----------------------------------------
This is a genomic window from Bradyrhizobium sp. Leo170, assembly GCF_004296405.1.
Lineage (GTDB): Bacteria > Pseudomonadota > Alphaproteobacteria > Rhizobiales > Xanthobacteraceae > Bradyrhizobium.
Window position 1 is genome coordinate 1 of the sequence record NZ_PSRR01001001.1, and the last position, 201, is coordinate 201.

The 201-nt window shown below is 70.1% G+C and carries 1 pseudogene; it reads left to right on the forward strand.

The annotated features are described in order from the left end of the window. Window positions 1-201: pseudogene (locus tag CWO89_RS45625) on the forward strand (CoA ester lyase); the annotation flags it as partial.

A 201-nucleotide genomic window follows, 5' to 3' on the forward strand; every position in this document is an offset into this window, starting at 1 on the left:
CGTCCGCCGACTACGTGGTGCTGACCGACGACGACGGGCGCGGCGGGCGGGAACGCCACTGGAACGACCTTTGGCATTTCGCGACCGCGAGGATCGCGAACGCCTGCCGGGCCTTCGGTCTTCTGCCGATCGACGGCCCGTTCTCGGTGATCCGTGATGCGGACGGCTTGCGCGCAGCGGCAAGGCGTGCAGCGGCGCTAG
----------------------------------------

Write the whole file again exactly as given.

This is a genomic window from Bradyrhizobium sp. Leo170, assembly GCF_004296405.1.
Lineage (GTDB): Bacteria > Pseudomonadota > Alphaproteobacteria > Rhizobiales > Xanthobacteraceae > Bradyrhizobium.
Window position 1 is genome coordinate 1 of the sequence record NZ_PSRR01001001.1, and the last position, 201, is coordinate 201.

The 201-nt window shown below is 70.1% G+C and carries 1 pseudogene; it reads left to right on the forward strand.

The annotated features are described in order from the left end of the window. Window positions 1-201: pseudogene (locus tag CWO89_RS45625) on the forward strand (CoA ester lyase); the annotation flags it as partial.

A 201-nucleotide genomic window follows, 5' to 3' on the forward strand; every position in this document is an offset into this window, starting at 1 on the left:
CGTCCGCCGACTACGTGGTGCTGACCGACGACGACGGGCGCGGCGGGCGGGAACGCCACTGGAACGACCTTTGGCATTTCGCGACCGCGAGGATCGCGAACGCCTGCCGGGCCTTCGGTCTTCTGCCGATCGACGGCCCGTTCTCGGTGATCCGTGATGCGGACGGCTTGCGCGCAGCGGCAAGGCGTGCAGCGGCGCTAG